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Cretaceous Mass Extinction



Recently you wrote:"In the sea, it must have been a scavenger's paradise.
 Horseshoe crabs and sharks are scavengers."

They are also predators.  I would think after the first flush of death,
the sharks would be in trouble, because if much of the plankton dies, the
food chain collapses and the hardest hit would be a top predator like a
shark.  Plankton feeding sharks would especially be in big trouble. 
Horseshoe crabs may have been protected because of their bottom feeding
habits, since Stanley mentioned in his books that bottom-feeding forms of
some groups seemed to be the ones to make it through vs more pelagic
forms.  The bottom may have been an insulated environment in that regard.
 Also, horseshoe crabs go through a regular torpor during the last fall
and winter.  They may have been able to wait out the major impact
effects.

"Ah. This is good for adaptive radiation and the formation of new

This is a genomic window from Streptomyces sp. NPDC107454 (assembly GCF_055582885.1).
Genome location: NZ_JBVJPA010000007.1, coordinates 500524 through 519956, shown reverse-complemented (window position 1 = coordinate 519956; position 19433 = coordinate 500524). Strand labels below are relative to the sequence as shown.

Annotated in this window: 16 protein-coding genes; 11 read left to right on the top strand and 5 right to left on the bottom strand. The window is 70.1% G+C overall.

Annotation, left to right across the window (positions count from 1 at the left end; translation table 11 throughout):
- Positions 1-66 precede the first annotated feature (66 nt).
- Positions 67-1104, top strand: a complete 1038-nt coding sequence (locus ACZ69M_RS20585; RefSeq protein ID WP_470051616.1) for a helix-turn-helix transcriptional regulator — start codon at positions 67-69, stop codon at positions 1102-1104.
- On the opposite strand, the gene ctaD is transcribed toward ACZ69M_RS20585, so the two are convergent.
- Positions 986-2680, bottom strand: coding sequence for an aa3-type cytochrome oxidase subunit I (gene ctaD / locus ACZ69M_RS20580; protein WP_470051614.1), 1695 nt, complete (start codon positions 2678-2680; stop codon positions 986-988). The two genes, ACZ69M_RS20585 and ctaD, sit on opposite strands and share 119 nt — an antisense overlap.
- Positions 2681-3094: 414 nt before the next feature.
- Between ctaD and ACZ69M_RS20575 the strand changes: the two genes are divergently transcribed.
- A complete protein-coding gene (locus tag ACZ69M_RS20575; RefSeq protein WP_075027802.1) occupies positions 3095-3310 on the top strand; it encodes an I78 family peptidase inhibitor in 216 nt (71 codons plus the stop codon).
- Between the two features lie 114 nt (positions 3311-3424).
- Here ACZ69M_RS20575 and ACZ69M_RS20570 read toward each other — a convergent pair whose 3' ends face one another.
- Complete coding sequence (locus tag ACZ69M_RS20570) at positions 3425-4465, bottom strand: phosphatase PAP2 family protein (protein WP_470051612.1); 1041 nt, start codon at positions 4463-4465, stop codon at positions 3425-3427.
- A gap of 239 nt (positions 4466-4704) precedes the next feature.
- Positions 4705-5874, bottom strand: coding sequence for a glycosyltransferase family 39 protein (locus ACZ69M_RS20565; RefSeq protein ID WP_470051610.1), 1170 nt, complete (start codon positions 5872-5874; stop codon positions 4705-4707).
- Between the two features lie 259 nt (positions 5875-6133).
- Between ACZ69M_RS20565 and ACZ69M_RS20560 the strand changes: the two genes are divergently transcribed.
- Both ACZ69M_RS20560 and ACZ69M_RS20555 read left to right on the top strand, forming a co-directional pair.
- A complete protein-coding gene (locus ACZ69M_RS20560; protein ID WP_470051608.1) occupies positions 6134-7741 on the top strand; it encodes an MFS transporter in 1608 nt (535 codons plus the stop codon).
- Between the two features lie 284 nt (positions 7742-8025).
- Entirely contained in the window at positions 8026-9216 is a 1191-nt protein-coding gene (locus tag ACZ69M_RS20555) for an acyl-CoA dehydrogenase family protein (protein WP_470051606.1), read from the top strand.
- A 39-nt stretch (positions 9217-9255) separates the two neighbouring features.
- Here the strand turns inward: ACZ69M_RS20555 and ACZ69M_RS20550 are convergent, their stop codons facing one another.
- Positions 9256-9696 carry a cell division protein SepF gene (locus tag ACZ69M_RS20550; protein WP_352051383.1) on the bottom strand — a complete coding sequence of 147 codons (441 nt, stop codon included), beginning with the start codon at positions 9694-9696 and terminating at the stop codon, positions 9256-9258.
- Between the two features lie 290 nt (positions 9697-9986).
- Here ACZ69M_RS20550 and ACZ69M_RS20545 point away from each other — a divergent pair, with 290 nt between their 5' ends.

phylogenetic groups."

Of course.  But my question concerned groups that were already
established, some for eons, surviving across the boundary, while others
in the same category did not.  Sharks, brachiopods, and horseshoe crabs
have changed little since they started back in the Paleozoic; most
brachiopods didn't make it, the other 2 groups did make it through into
the Cenozoic.  Dinosaurs rose in the Triassic, survived the extinctions
of the Triassic and Jurassic, but don't make the Cretaceous boundary. Why
didn't they adapt that last time?  Adaptive radiation doesn't answer my
question entirely.

"You are not alone."

I take comfort from that and from everyone being so kind to answer.  Any
one that can expand my list of animals that made it through vs didn't
make it through the K-T boundary, your contributions are greatly
appreciated.  Thanks to all that have responded so far, and will continue
to.

Judy Molnar
Education Associate
Virginia Living Museum
vlmed@juno.com
jamolnar@juno.com